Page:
heart, whether it be good or bad manners, is this an act of violent coercion which violates her rights? With clear definitions to make the proper distinctions between what is "coercive violence" and what is not, these questions can be answered without ambiguity.
If a representative of "the Mafia" tells a storekeeper that his place of business will be hit by a bomb or riddled with bullets if he does not fork over a certain amount of "protection money" every week, is this a threat of violence? It certainly is. If an organized group of people called "the government" confiscate a man's bank account because, they say, he "owes" back taxes, is this coercion? The answer is clearly yes. If agents of the government take or use a man's land for "public use" or if they regulate him concerning how he may use his own land, does this constitute violence? Of course, it does.
How does one know
when his or her rights have been violated? Has
violence been initiated or not? There are relatively few if any "grey areas" in answering these questions if one consistently adheres to the three-part definition of "coercion" or "violent force" above.
Ayn Rand noted one of the three basic principles of ideological warfare in this way: "When opposite basic principles are clearly and openly defined, it works to the advantage of the rational side; when they are not clearly defined, but are hidden or evaded, it works to the advantage of the irrational side."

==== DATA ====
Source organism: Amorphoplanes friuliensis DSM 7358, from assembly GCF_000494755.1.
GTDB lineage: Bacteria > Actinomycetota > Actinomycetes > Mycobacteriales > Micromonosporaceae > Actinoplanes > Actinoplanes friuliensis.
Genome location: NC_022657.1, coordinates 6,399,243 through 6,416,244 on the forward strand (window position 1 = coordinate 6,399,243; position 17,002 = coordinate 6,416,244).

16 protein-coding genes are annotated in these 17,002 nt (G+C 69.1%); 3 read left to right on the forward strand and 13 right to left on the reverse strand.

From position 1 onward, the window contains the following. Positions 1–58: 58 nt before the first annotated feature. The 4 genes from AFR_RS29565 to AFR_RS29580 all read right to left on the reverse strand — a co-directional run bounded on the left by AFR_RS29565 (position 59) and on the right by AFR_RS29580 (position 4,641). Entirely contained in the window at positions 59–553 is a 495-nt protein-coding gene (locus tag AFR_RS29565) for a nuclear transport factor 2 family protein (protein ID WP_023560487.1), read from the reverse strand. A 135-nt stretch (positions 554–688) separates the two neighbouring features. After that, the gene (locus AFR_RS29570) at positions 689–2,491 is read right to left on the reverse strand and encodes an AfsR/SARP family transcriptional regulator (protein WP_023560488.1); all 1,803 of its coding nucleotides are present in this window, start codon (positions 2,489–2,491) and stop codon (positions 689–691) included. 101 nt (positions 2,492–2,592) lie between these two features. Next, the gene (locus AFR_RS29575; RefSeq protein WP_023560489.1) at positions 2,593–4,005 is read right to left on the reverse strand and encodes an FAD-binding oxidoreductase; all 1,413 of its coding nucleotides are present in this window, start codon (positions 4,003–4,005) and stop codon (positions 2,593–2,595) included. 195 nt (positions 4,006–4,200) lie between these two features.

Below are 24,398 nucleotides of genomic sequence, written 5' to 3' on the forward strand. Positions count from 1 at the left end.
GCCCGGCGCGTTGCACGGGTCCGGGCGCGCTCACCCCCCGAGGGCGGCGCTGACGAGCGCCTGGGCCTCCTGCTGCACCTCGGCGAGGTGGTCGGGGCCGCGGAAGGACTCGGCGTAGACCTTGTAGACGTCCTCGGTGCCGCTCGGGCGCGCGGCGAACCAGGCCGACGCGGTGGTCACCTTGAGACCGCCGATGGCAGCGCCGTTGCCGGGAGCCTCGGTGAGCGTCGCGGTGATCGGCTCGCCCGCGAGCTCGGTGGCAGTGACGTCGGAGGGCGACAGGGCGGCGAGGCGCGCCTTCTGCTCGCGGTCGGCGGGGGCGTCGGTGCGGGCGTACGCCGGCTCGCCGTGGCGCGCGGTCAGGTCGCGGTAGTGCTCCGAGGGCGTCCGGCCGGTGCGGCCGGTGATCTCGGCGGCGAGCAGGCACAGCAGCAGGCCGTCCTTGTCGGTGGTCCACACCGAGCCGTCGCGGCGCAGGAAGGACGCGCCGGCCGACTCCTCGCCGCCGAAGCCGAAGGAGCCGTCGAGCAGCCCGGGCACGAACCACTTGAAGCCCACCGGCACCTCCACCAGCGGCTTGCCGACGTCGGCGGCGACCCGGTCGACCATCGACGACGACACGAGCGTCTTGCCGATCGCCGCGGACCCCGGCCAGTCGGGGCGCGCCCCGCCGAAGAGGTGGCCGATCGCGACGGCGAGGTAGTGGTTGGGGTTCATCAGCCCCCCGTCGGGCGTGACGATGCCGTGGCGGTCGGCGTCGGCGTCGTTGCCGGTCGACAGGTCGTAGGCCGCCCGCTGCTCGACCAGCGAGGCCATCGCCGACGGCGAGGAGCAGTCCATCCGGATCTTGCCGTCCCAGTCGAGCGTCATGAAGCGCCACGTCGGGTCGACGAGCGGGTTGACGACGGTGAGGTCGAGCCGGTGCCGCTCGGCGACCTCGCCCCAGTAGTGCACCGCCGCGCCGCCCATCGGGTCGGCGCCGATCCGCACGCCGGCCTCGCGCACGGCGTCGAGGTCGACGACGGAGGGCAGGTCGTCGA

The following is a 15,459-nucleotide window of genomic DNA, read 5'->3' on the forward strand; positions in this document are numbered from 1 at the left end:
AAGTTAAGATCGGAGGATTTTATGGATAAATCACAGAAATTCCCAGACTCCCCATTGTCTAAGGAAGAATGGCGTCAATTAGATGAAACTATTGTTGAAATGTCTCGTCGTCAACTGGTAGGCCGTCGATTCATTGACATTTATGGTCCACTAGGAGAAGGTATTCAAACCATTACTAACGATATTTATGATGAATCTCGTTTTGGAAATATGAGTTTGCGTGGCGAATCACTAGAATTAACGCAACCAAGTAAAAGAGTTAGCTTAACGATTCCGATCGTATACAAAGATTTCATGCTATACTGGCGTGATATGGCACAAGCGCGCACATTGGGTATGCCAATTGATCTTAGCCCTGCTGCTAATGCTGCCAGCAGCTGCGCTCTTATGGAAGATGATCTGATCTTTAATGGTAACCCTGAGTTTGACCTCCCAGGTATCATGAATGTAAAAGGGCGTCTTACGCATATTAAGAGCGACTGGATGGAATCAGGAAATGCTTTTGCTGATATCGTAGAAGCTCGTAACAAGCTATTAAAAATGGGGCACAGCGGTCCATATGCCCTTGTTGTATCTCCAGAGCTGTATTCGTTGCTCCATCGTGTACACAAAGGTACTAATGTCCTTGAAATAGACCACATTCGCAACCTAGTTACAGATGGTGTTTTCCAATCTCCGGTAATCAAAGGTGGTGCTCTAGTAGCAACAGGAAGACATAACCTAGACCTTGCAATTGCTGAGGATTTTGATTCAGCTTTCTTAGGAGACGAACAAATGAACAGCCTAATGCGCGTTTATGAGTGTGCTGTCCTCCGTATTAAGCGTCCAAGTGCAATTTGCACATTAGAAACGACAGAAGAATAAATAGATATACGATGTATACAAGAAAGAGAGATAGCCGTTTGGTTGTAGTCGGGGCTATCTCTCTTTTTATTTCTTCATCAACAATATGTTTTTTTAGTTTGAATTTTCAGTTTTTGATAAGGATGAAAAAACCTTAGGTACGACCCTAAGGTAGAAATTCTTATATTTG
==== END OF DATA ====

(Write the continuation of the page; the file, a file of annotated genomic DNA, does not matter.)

In the ideological war being waged today, it is in the interests of those who oppose liberty and human rights to obfuscate and blur as much as they can the distinction in peoples' minds between coercive and non-coercive activities.
It is in the interests of such statists to confuse the definition of individual rights and erect false notions of "rights" (such as "group rights") which conflict with true human rights. Conversely, it is in the interests of libertarians to clarify these issues and to make clear distinctions between what is truly coercive of human rights and what is not.
The Three Categories of Human Activity and How They Relate to the Proper Role of Political Government -- or, Where Libertarians Would Draw the Line
Dr. Walter Williams on Violence & the Moral Limits of Political Action
Separation of Force and Whim -- The Laissez-Faire Republic vs. Whimarchy: The Principle of Clearly Defined Individual Human Rights in a Limited Constitutional Republic versus the Tyranny of Unlimited Government by Whim
Constitutional Republic vs Democracy: The Role of a Majority Vote in a Free Society Versus Unlimited Majority Rule in a Democracy Did the founders of the United States of America intend to establish a democracy? Is a republic merely a representative democracy?
Selected Historical Documents List of Major Documents, Books, Essays, Pamphlets, & Tracts in the Historical Development of the American Constitutional Republic, and how this increasingly placed legal limitations on the prerogatives of political rulers (first the King and then the Parliament itself), thus effecting a separation of whim from the use of government force by the assertion of private rights.
An Outline of Political Systems, and Where the Laissez-Faire Republic Fits